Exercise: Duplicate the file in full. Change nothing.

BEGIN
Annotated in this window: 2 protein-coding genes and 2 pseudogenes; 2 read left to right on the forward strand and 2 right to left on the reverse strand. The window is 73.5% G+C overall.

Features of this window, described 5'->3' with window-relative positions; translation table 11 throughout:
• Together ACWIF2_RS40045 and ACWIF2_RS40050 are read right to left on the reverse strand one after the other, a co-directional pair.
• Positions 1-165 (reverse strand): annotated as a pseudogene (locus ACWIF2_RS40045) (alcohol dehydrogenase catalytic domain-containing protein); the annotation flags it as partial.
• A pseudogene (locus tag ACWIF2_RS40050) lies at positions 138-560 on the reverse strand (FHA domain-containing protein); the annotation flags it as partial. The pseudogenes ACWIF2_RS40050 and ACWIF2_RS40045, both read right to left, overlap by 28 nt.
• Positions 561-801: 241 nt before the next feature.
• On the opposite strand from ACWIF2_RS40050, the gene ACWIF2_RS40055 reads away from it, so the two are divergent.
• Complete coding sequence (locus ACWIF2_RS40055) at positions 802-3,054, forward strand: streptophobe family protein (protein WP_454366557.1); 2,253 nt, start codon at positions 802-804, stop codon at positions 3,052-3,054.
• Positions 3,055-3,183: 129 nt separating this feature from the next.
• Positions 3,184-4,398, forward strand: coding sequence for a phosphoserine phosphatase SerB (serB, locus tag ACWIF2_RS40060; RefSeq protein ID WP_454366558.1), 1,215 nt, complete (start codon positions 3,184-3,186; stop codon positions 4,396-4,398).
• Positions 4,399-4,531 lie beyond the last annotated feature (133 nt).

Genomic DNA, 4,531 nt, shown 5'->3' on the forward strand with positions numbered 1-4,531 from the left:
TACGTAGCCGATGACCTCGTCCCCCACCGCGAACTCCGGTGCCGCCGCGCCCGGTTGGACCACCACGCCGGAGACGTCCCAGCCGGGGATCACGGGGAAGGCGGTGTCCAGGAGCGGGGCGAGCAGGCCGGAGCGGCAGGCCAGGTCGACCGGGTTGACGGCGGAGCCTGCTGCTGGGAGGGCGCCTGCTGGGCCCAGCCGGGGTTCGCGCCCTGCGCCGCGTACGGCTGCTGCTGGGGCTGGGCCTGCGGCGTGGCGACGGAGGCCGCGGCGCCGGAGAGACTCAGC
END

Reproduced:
Annotated in this window: 2 protein-coding genes and 2 pseudogenes; 2 read left to right on the forward strand and 2 right to left on the reverse strand. The window is 73.5% G+C overall.

Features of this window, described 5'->3' with window-relative positions; translation table 11 throughout:
• Together ACWIF2_RS40045 and ACWIF2_RS40050 are read right to left on the reverse strand one after the other, a co-directional pair.
• Positions 1-165 (reverse strand): annotated as a pseudogene (locus ACWIF2_RS40045) (alcohol dehydrogenase catalytic domain-containing protein); the annotation flags it as partial.
• A pseudogene (locus tag ACWIF2_RS40050) lies at positions 138-560 on the reverse strand (FHA domain-containing protein); the annotation flags it as partial. The pseudogenes ACWIF2_RS40050 and ACWIF2_RS40045, both read right to left, overlap by 28 nt.
• Positions 561-801: 241 nt before the next feature.
• On the opposite strand from ACWIF2_RS40050, the gene ACWIF2_RS40055 reads away from it, so the two are divergent.
• Complete coding sequence (locus ACWIF2_RS40055) at positions 802-3,054, forward strand: streptophobe family protein (protein WP_454366557.1); 2,253 nt, start codon at positions 802-804, stop codon at positions 3,052-3,054.
• Positions 3,055-3,183: 129 nt separating this feature from the next.
• Positions 3,184-4,398, forward strand: coding sequence for a phosphoserine phosphatase SerB (serB, locus tag ACWIF2_RS40060; RefSeq protein ID WP_454366558.1), 1,215 nt, complete (start codon positions 3,184-3,186; stop codon positions 4,396-4,398).
• Positions 4,399-4,531 lie beyond the last annotated feature (133 nt).

Genomic DNA, 4,531 nt, shown 5'->3' on the forward strand with positions numbered 1-4,531 from the left:
TACGTAGCCGATGACCTCGTCCCCCACCGCGAACTCCGGTGCCGCCGCGCCCGGTTGGACCACCACGCCGGAGACGTCCCAGCCGGGGATCACGGGGAAGGCGGTGTCCAGGAGCGGGGCGAGCAGGCCGGAGCGGCAGGCCAGGTCGACCGGGTTGACGGCGGAGCCTGCTGCTGGGAGGGCGCCTGCTGGGCCCAGCCGGGGTTCGCGCCCTGCGCCGCGTACGGCTGCTGCTGGGGCTGGGCCTGCGGCGTGGCGACGGAGGCCGCGGCGCCGGAGAGACTCAGC